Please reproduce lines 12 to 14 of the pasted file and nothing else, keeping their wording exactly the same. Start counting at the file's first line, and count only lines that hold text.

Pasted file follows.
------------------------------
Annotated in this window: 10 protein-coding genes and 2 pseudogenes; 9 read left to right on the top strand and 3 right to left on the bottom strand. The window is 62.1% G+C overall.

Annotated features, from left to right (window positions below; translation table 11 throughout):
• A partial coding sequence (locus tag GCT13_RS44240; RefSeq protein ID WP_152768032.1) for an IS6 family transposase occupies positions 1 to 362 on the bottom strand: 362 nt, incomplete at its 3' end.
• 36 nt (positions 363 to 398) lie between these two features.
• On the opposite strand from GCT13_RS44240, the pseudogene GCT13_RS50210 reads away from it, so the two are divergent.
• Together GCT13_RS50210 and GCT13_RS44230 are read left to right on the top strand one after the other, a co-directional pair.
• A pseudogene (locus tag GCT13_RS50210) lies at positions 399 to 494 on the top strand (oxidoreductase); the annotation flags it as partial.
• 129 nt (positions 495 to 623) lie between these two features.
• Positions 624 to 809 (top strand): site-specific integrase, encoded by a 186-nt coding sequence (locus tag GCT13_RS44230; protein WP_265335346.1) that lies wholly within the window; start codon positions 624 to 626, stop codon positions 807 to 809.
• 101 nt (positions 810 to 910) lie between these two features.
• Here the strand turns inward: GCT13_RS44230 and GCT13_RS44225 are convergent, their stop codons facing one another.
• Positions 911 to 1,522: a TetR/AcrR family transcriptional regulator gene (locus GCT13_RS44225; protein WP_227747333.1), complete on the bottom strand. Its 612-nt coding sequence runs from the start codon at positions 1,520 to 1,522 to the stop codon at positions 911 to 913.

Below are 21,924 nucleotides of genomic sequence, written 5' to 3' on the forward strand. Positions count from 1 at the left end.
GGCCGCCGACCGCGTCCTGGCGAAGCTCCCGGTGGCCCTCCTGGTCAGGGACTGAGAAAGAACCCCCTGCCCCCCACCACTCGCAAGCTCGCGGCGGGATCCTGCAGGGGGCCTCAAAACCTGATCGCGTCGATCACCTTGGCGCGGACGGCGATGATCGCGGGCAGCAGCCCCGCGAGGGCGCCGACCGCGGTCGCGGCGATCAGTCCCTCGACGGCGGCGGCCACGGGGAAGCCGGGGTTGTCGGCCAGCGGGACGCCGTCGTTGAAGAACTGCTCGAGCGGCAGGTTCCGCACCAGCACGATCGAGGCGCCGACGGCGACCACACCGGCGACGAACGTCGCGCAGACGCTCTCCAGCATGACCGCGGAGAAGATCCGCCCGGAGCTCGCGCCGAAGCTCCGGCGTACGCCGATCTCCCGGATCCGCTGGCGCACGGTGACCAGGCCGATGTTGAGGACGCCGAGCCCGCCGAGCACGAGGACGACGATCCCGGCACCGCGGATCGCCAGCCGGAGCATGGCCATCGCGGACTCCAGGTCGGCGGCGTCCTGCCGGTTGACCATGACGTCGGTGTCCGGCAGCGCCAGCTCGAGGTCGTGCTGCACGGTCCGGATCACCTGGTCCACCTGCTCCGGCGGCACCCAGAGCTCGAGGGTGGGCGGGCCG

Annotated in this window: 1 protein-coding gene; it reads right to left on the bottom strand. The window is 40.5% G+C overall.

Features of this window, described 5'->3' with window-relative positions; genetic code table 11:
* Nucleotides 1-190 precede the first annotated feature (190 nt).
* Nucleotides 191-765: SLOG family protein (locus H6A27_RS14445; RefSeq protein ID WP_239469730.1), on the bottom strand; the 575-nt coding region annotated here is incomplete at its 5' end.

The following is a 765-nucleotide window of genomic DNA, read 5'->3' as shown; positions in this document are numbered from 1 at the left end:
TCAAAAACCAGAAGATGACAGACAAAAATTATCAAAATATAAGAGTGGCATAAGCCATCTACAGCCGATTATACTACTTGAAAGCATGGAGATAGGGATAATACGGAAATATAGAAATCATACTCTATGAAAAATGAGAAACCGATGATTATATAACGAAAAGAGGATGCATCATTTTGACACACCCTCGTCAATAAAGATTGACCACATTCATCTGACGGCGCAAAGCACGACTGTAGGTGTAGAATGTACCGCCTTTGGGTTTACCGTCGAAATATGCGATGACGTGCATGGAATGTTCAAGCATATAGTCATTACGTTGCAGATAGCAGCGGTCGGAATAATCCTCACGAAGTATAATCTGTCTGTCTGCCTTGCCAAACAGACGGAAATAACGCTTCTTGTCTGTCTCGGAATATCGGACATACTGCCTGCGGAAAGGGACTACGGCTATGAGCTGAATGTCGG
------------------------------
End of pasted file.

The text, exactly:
• Positions 911 to 1,522: a TetR/AcrR family transcriptional regulator gene (locus GCT13_RS44225; protein WP_227747333.1), complete on the bottom strand. Its 612-nt coding sequence runs from the start codon at positions 1,520 to 1,522 to the stop codon at positions 911 to 913.

Below are 21,924 nucleotides of genomic sequence, written 5' to 3' on the forward strand. Positions count from 1 at the left end.
GGCCGCCGACCGCGTCCTGGCGAAGCTCCCGGTGGCCCTCCTGGTCAGGGACTGAGAAAGAACCCCCTGCCCCCCACCACTCGCAAGCTCGCGGCGGGATCCTGCAGGGGGCCTCAAAACCTGATCGCGTCGATCACCTTGGCGCGGACGGCGATGATCGCGGGCAGCAGCCCCGCGAGGGCGCCGACCGCGGTCGCGGCGATCAGTCCCTCGACGGCGGCGGCCACGGGGAAGCCGGGGTTGTCGGCCAGCGGGACGCCGTCGTTGAAGAACTGCTCGAGCGGCAGGTTCCGCACCAGCACGATCGAGGCGCCGACGGCGACCACACCGGCGACGAACGTCGCGCAGACGCTCTCCAGCATGACCGCGGAGAAGATCCGCCCGGAGCTCGCGCCGAAGCTCCGGCGTACGCCGATCTCCCGGATCCGCTGGCGCACGGTGACCAGGCCGATGTTGAGGACGCCGAGCCCGCCGAGCACGAGGACGACGATCCCGGCACCGCGGATCGCCAGCCGGAGCATGGCCATCGCGGACTCCAGGTCGGCGGCGTCCTGCCGGTTGACCATGACGTCGGTGTCCGGCAGCGCCAGCTCGAGGTCGTGCTGCACGGTCCGGATCACCTGGTCCACCTGCTCCGGCGGCACCCAGAGCTCGAGGGTGGGCGGGCCG